The motherboard is what everything will be connected to. This is how all of the parts receive power and communicate with each other. This is a big decision and should be chosen wisely. First thing is, it must be compatible with the CPU. There are combos you can purchase that include a motherboard and CPU that can help ensure compatibility. You want to look at how many USB ports and the types it offers as well as how many PCI-E slots, how many RAM slots and type, other on-board features, and if there is room for expansion and upgrades.
The CPU is the chip that will go into the motherboard. There are some important specs you want to know about when looking for a CPU that we will cover in a moment. First, let's look at brands. There are a few out there. This isn’t something you want to go bottom end generic on. Intel and AMD are most popular and reviewed as the most reliable. AMD Ryzan is a good money-saving route that has been proven to function just as well as the Intel chips. Which one is better is debatable. Just like Mac Vs. Windows, both brands have users that are very loyal and it can be a heated debate. Here are the features of a few CPU's that are in the same comparable class.
This is the speed of the chip. You will see it listed in GHz. In the DAW system requirements, we saw that the average was 2-4GHz. Some chips will have average speed and max speed. The max speed is when the CPU adjusts the clock speed based on the number of tasks it is performing. This is called “over-clocking”, and temperature will also play a factor. The bottom line here is you want this number to be high. With 2-4GHz being the minimum required, you will want to go up from there.
Think of this as a processor within a processor. Each core is a processor and can handle its own task.
The average for most computers is 4 to 8 cores and 32 core chips are a dream come true. Extremely expensive though.
A Thread is a stream of sequential code or instructions that the processor executes.
What does it all mean?
If you have a quad-core processor that supports hyper-threading, what you essentially have is each core handling 2 threads each. The frequency or “clock speed” determines how fast this is done. Now that you know what it all means lets take a look at some entry-level CPU specs.
The images below, as an example, shows this process in action. The first section shows a Windows operating system at idle. The second section shows with FL Studio 20 with a project loaded that uses 2 plugin generator synths. The third shows the same project in FL Studio, with the addition of 2 plugins to the Master. You can see that the base speed of the CPU is 3.20GHz and that it is a quad-core processor. There is only 1 processor and since it is quad core, it is viewed as 4. You can see the actual speed it is running at as well as how many threads. This system has been running for 2 days, not only does the opening/closing of programs effect the number of threads, restarting your machine can decrease the number.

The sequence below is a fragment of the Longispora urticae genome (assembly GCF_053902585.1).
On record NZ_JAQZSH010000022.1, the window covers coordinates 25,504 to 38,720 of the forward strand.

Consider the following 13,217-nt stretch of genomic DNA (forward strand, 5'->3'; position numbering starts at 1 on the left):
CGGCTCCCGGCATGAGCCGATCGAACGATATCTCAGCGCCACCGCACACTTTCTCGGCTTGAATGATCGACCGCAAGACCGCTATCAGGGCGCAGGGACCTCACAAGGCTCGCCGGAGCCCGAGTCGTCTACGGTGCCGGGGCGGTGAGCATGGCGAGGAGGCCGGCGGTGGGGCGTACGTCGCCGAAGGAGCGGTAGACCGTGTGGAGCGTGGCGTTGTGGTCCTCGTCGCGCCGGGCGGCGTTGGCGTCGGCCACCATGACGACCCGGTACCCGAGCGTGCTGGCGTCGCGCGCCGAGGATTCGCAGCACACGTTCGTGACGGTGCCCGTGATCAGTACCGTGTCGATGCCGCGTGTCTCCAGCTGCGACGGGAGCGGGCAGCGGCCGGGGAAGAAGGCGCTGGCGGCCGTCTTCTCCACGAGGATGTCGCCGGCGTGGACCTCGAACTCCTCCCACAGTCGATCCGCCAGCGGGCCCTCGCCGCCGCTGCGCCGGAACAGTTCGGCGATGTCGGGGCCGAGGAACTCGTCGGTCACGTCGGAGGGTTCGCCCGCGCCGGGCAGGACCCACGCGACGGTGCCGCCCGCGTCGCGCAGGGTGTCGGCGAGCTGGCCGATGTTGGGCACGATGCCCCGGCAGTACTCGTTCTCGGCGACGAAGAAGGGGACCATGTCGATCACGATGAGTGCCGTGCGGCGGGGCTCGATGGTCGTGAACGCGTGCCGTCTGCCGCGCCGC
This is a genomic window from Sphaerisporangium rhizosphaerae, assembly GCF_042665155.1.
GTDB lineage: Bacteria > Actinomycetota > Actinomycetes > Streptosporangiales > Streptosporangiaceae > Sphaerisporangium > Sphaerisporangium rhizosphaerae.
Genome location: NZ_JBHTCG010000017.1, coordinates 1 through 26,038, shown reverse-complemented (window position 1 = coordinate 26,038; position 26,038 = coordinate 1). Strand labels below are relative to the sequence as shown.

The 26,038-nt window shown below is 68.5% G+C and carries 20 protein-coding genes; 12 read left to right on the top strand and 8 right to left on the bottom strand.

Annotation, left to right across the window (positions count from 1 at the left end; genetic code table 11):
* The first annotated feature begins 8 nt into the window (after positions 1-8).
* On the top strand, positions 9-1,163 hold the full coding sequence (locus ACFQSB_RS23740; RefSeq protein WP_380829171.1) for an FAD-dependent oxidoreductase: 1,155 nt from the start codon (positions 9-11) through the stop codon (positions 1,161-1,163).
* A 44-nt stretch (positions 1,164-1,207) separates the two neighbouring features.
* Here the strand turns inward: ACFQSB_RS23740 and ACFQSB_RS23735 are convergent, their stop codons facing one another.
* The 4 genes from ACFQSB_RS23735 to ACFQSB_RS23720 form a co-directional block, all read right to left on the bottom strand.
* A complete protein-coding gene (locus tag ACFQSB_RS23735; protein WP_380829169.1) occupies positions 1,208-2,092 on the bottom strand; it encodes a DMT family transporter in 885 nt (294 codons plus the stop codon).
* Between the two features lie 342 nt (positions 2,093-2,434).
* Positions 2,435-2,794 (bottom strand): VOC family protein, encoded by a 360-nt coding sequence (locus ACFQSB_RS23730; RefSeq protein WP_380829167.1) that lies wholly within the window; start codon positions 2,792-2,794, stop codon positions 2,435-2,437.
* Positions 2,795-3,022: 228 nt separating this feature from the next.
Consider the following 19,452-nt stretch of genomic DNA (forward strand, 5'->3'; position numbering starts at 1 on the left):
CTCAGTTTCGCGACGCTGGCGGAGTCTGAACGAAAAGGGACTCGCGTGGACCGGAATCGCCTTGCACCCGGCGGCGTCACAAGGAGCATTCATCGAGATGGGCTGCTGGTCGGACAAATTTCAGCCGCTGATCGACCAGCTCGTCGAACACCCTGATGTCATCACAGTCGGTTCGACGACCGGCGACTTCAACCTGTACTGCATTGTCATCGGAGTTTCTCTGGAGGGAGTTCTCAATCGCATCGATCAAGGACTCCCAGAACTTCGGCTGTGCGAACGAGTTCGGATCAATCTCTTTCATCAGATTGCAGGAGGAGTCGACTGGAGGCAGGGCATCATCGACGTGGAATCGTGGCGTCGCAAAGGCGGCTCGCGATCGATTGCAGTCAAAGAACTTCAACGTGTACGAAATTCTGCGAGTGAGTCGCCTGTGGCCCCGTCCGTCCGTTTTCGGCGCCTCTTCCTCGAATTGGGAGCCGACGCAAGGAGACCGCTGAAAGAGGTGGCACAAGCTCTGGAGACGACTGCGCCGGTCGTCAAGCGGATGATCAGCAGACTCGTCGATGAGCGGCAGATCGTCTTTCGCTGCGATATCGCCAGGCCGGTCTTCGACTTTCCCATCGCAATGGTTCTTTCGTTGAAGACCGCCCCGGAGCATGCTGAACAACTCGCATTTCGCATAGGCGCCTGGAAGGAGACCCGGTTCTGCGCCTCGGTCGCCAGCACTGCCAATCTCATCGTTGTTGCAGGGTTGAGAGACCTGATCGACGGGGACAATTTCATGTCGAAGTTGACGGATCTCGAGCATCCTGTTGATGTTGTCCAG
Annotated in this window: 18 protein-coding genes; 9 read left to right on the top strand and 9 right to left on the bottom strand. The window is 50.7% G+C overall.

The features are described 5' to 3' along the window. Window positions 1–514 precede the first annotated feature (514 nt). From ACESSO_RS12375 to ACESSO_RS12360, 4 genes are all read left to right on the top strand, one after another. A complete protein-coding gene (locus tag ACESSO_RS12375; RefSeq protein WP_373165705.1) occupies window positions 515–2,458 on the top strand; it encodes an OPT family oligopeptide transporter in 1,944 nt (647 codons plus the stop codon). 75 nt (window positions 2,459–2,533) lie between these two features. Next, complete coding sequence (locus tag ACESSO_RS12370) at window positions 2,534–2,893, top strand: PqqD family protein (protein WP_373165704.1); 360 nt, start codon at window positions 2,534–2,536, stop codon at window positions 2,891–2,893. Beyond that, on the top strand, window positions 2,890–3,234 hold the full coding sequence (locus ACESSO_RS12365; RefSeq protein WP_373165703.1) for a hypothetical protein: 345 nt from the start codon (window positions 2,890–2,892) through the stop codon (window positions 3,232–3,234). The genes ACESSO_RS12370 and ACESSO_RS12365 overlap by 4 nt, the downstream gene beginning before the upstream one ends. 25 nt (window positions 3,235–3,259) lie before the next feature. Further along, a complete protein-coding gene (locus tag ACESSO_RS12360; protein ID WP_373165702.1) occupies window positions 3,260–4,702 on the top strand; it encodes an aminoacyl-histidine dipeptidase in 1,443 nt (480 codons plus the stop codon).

Random Access Memory is your systems short term memory. If you download a new plugin it may take milliseconds longer for it to load. Once it has been opened, the next time you open it, it will load faster as the RAM remembers things about it from before so it can load it faster. RAM must be compatible with the slots on the motherboard and be compatible with your CPU. Reference the DAW System Requirements and know that more is better.
Hard drives are like storage containers. Bigger is better. For audio production what really occupies the most space is things like audio samples, plugins, recording line in and doing multiple takes, having revisions, different versions of a track, rough mixes, and final renderings. You can of course run everything from the same drive as your O/S. For better performance and less room for error It is best to not use your boot drive (the drive that your operating system runs off of).